Most often, parents will complete their estate planning package far in advance of their adult children. Once that process is complete, many individuals and couples feel relief that these needs have been addressed, and confident that their wishes will be carried out as desired. Giving that same assurance to their adult children becomes a priority for some.

Estate planning news: Exclusion amount rising in 2016

Most people in New Jersey are aware that there are rules in place that govern how much estate tax can be charged on assets handed down after an individual's death. Some know that the current amount lies at $5.43 million, and they will go to great lengths to create estate planning packages that minimize their taxable estates. Anything above that amount is subject to estate tax, which currently sits at 40 percent. The amount of the estate tax exclusion is adjusted for inflation, and it will increase to $5.45 million in 2016.

Estate planning is more than simply avoiding excessive taxation, however. The primary goal of any good estate plan is to hand down assets in a manner that meets the goals and intentions of the person shaping the plan. Those goals can and will change over the years, which makes it vitally important to engage in a periodic review of the existing plan.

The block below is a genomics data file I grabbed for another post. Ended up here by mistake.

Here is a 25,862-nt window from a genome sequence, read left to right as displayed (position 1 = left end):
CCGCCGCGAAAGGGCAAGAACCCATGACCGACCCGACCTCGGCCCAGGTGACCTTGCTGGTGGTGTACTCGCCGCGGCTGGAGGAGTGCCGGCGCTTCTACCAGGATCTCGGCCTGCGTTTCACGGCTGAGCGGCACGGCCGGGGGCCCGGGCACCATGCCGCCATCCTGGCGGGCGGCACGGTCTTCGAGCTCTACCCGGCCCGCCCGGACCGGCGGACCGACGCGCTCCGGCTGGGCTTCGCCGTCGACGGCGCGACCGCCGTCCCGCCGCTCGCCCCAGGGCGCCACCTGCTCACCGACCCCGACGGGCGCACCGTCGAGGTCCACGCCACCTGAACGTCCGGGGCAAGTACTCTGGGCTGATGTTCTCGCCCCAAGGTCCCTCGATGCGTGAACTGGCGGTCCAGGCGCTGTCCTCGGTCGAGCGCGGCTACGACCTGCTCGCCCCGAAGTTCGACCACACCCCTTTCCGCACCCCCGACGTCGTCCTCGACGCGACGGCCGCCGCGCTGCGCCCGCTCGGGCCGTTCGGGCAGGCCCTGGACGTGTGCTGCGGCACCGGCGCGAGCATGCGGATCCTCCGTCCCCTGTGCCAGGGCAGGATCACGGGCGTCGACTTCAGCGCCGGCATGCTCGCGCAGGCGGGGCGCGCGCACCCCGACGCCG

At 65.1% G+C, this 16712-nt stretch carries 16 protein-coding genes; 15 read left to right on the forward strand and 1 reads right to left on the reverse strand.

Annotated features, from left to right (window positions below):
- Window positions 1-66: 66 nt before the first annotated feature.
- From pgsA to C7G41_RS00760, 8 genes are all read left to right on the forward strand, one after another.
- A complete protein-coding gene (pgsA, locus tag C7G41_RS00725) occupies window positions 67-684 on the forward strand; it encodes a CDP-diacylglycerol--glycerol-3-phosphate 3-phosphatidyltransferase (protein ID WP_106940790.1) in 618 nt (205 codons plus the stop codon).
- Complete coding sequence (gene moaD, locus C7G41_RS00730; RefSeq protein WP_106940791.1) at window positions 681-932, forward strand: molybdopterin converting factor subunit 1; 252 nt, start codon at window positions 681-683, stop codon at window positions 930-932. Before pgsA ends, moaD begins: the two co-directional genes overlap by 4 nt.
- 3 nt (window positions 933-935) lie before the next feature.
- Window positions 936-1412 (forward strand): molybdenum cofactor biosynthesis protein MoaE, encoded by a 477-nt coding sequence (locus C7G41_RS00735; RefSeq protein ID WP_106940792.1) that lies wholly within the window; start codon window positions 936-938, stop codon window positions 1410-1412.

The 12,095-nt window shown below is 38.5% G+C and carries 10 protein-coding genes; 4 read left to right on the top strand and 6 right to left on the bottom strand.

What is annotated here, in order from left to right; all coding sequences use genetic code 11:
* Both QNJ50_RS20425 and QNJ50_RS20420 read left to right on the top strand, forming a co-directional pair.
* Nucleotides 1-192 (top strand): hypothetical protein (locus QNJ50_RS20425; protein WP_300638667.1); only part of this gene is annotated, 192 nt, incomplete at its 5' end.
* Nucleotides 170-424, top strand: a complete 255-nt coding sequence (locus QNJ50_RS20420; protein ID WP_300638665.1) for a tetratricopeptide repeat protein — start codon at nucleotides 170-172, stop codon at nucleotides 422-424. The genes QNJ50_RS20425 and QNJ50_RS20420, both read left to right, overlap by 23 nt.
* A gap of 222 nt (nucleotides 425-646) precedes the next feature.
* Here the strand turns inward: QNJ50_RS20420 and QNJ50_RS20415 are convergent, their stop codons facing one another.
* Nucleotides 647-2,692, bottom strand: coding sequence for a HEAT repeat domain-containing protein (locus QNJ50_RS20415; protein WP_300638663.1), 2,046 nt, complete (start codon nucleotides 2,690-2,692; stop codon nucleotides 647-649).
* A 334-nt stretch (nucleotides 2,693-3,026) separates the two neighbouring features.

The biggest estate planning mistake possible

When creating an estate plan, there are a number of errors that individuals can make. Some of these mistakes are minor, while others can have a significant impact on the division of wealth following one's death. The biggest mistake of all, however, lies in the failure to create any type estate planning package. Failure to act can make a loss all the more difficult for New Jersey residents who survive a loved one.

Ironically, individuals who fail to create their own estate plans do, in fact, have plans that will dictate the division of their accumulated wealth. That plan is created by the state in which the individual resided prior to his or her death. The rules in that state will provide a clear path toward the division of assets. Unfortunately, that plan may not be at all in line with the wishes of the deceased.

How swap powers impact estate planning options

Quite a few New Jersey families make use of various types of trusts in their estate planning approach. Trusts can be powerful estate planning tools for preserving wealth and passing down an inheritance to loved ones. There are a number of aspects of trusts that many fail to recognize, however, which can lead to a scenario in which these tools are not used to their highest potential.

An example lies in the swap powers of trusts. Swap powers pertain to irrevocable trusts, and they can be structured in such a way as to be classified as "grantor trusts" for the purpose of income taxation. The grantor can then be taxed on any income earned by the trust.